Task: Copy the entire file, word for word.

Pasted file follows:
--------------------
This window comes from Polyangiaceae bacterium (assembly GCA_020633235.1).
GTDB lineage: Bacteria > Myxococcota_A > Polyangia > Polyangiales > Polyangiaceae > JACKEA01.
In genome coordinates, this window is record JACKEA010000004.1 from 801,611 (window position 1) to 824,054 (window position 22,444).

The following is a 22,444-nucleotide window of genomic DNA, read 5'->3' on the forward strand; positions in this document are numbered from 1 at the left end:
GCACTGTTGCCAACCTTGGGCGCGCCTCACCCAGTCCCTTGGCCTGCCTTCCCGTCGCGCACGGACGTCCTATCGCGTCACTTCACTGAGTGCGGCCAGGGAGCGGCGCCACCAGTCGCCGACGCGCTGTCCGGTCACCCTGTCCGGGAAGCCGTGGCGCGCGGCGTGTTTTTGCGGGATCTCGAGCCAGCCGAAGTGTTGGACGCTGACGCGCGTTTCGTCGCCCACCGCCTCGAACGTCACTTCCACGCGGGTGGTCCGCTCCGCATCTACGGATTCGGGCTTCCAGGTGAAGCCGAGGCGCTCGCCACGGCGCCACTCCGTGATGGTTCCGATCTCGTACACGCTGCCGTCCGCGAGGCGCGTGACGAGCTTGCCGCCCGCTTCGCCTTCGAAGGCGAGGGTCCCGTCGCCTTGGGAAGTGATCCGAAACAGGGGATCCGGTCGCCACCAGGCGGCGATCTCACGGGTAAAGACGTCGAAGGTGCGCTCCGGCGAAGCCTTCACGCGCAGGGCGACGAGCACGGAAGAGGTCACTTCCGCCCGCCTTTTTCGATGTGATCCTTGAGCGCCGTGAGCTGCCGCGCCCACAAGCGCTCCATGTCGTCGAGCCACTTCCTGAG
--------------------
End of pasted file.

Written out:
This window comes from Polyangiaceae bacterium (assembly GCA_020633235.1).
GTDB lineage: Bacteria > Myxococcota_A > Polyangia > Polyangiales > Polyangiaceae > JACKEA01.
In genome coordinates, this window is record JACKEA010000004.1 from 801,611 (window position 1) to 824,054 (window position 22,444).

The following is a 22,444-nucleotide window of genomic DNA, read 5'->3' on the forward strand; positions in this document are numbered from 1 at the left end:
GCACTGTTGCCAACCTTGGGCGCGCCTCACCCAGTCCCTTGGCCTGCCTTCCCGTCGCGCACGGACGTCCTATCGCGTCACTTCACTGAGTGCGGCCAGGGAGCGGCGCCACCAGTCGCCGACGCGCTGTCCGGTCACCCTGTCCGGGAAGCCGTGGCGCGCGGCGTGTTTTTGCGGGATCTCGAGCCAGCCGAAGTGTTGGACGCTGACGCGCGTTTCGTCGCCCACCGCCTCGAACGTCACTTCCACGCGGGTGGTCCGCTCCGCATCTACGGATTCGGGCTTCCAGGTGAAGCCGAGGCGCTCGCCACGGCGCCACTCCGTGATGGTTCCGATCTCGTACACGCTGCCGTCCGCGAGGCGCGTGACGAGCTTGCCGCCCGCTTCGCCTTCGAAGGCGAGGGTCCCGTCGCCTTGGGAAGTGATCCGAAACAGGGGATCCGGTCGCCACCAGGCGGCGATCTCACGGGTAAAGACGTCGAAGGTGCGCTCCGGCGAAGCCTTCACGCGCAGGGCGACGAGCACGGAAGAGGTCACTTCCGCCCGCCTTTTTCGATGTGATCCTTGAGCGCCGTGAGCTGCCGCGCCCACAAGCGCTCCATGTCGTCGAGCCACTTCCTGAG